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Gary Kirsten is a refreshing change from the autocratic Chappell
by Partab Ramchand
Apr 16, 2009
Happy and confident. These two words would sum up the mood of the Indian camp these days. Harbhajan Singh is convinced that India has the team that can beat anyone anywhere and has set his sights on a Test century. VVS Laxman says it was a truly professional performance that sealed the series triumph in New Zealand. Virender Sehwag has hailed Gautam Gambhir has the best Indian opening batsman since Sunil Gavaskar. Gambhir in turn says that such a tribute coming from his favourite player means a lot to him. Sachin Tendulkar has in the meanwhile showered praise on Gary Kirsten to make sure the coach gets his share of the credit for the team's run of successes.

There is spontaneous camaraderie among the Indian players that has not been seen before. And in this amiable atmosphere great things can be achieved. Harbhajan made a very interesting observation the other day when he said the main reason why India have been able to build on the winning momentum in recent times is that the players are no more insecure about their place in the side. He was of the view that the team management's belief in the players has helped them counter all sorts of conditions. "Why we are winning is because we are playing good cricket," Harbhajan said. "Everyone is performing, everyone is willing to be a champion. A lot of credit must go to the support staff and team management for giving the surety to all the players that they would be getting at least 10-15 games. That gives a player a lot of confidence. This team can beat any side."

Compare the scenario to the one that existed two years at the end of the disastrous World Cup campaign in the Caribbean. Coach Greg Chappell rightly got most of the flak for the shock first round exit of the Indian team and much of the non-performance stemmed from the fact that the Indians were not a happy unit. Chappell obviously failed in his role as a motivator and as an inspiring father figure. That is a coach's main role.

Chappell was an unmitigated failure because he failed to adapt. Thanks to his abrasive approach the Indians tactically, technically and temperamentally were playing like losers. They went about their tasks like lost lambs in the great African jungle. But perhaps the most important reason was that they did not appear to be a happy lot. And why were the players not happy? Because the side had been tinkered with and there was a sense of insecurity among some of the team members. Because they had lost the winning habit and nothing was being done to revive it. Questions were asked openly and agitatedly. Was the coach doing his job effectively? Was he fulfilling his responsibilities? Was he being the guiding spirit a good coach is expected to be? Had he provided a touch of inspiration in keeping with his reputation as one of the giants of post-war Australian cricket?

Yes, as much as the players the team management has to be given credit for fostering a sense of team spirit and goodwill among the members and Kirsten certainly should get his share of the credit. Tendulkar for one has made it clear that Kirsten has been a success as he has allowed the team to be themselves. "He has allowed the natural instincts of the players to flourish" said Tendulkar. Cricket is also played in the mind and Kirsten has had a major role in this very important aspect of the game. The former South African opening batsman along with his support staff - bowling coach Venkatesh Prasad, fielding coach Robin Singh and mental conditioning coach Paddy Upton has no doubt helped create this healthy environment.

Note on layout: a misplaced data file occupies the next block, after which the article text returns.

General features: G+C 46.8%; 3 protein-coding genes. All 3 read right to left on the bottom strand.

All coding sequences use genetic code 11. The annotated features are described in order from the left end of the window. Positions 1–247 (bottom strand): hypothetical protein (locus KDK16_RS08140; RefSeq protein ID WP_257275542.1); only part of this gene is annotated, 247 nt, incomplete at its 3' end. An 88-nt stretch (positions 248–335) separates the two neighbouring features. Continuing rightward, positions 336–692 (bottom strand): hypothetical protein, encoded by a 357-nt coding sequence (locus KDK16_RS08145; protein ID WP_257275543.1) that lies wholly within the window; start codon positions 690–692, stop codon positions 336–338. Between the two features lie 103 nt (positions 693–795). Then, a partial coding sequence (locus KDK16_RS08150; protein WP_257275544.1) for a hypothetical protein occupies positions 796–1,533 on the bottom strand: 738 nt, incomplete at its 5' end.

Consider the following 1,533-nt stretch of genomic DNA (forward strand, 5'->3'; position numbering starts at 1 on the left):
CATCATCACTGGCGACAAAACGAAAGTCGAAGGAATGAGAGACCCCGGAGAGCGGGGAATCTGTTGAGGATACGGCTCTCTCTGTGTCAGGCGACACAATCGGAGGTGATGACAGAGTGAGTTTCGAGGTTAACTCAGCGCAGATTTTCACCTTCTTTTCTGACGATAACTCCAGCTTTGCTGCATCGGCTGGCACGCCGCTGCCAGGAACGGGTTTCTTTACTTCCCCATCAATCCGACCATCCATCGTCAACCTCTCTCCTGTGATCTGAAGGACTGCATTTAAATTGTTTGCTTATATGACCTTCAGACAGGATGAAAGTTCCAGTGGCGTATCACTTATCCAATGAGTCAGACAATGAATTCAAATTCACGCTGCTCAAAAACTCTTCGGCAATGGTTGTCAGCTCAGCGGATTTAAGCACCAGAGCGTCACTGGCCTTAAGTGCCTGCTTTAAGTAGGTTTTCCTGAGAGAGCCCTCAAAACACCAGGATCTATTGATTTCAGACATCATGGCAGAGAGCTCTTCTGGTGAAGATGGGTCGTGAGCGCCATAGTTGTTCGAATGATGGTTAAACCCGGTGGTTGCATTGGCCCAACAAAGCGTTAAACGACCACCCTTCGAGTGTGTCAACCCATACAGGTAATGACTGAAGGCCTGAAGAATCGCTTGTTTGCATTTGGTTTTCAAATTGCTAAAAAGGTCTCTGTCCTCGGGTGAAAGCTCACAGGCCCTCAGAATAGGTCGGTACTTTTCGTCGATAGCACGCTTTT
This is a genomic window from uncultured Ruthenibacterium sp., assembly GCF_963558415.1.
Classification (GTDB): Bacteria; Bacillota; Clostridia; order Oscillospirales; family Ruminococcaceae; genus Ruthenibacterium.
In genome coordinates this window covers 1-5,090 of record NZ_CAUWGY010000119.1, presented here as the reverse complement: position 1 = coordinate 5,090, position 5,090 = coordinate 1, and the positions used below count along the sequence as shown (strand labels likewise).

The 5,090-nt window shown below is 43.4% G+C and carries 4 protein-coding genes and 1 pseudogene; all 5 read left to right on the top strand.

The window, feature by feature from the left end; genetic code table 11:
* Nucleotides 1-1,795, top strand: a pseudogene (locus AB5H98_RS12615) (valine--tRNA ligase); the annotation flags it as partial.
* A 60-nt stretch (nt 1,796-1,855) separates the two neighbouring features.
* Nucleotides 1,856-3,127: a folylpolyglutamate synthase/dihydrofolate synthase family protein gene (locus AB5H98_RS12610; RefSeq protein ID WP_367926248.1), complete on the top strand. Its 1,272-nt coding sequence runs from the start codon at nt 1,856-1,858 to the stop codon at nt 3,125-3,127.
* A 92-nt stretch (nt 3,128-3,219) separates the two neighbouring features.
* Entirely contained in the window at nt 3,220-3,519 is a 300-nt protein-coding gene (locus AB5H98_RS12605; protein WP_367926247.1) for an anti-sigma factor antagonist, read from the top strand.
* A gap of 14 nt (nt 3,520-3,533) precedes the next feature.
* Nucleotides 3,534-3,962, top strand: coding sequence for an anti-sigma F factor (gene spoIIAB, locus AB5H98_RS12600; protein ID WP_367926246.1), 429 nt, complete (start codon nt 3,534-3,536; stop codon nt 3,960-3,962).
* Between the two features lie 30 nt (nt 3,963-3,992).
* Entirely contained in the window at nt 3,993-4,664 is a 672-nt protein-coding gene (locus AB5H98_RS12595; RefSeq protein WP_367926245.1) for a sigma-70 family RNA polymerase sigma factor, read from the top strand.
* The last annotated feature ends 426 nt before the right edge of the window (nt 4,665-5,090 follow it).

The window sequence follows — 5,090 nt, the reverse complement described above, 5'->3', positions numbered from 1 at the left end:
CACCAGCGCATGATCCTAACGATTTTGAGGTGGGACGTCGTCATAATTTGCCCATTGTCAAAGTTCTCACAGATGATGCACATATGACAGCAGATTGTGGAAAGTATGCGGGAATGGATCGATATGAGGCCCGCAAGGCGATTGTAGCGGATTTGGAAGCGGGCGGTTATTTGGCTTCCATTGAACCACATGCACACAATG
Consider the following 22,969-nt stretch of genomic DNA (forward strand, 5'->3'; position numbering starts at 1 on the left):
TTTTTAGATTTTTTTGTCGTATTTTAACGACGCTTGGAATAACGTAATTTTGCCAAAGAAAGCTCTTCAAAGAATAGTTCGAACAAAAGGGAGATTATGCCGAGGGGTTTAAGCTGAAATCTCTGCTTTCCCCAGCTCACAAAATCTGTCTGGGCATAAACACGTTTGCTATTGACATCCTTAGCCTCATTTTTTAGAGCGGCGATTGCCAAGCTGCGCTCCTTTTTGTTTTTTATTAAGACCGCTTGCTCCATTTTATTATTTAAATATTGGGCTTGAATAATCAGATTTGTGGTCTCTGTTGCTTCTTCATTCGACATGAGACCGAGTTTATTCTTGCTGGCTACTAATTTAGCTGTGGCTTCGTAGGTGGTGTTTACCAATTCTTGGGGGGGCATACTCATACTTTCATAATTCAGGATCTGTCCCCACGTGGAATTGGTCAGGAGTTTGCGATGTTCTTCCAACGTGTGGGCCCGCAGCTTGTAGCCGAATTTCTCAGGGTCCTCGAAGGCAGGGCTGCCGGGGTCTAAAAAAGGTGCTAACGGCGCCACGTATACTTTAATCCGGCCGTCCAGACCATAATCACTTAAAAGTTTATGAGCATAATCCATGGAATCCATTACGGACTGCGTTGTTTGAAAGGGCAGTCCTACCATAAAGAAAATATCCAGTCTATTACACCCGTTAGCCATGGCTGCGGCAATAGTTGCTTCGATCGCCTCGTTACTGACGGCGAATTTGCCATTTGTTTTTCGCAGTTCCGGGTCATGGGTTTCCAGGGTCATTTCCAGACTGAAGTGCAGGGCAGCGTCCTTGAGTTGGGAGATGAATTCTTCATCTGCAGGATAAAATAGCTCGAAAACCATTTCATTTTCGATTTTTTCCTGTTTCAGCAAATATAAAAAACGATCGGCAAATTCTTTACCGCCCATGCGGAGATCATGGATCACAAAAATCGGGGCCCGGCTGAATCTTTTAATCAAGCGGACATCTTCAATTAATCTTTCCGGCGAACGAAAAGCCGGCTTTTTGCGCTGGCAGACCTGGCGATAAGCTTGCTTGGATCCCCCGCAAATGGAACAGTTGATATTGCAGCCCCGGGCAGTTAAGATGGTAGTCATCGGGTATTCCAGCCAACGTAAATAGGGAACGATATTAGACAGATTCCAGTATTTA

It is not just Tendulkar who has spoken highly of Kirsten's understated approach that has helped the Indians to one success after another. Not too long Sehwag also had praised Kirsten hailing him "the best I have ever seen." Sehwag put it simply when he said that Kirsten "doesn't force things on you." It is well known that Chappell had tried to get Sehwag to change his batting style and this led to serious differences between the two. It may be difficult to believe but Chappell apparently wanted the most gifted and uncomplicated batting stylist, the most natural striker in the contemporary game to visit psychologists in a bid to curb his instincts.

That great players do not necessarily make good coaches is an accepted truism in the world of sport. Playing is one thing while coaching requires different skills altogether. A good coach has to be firm, yet at times diplomatic. He should be able to get his point across without ruffling too many feathers. He has to be excellent at man management, at getting the best out of the players under his command. He has to motivate the players to give off that little extra when the situation demands. It is here that John Wright was seen in better light than Chappell who also compares unfavorably with Kirsten for the same reasons.

Right now the dressing room atmosphere is upbeat and Kirsten should be given a lot of credit for this. Kirsten spelt out his policy clearly in an interview sometime back. "These are international cricketers and they know how to succeed. But whenever they need me for anything I am always there." What a refreshing change from the autocratic Chappell.
More Views by Partab Ramchand
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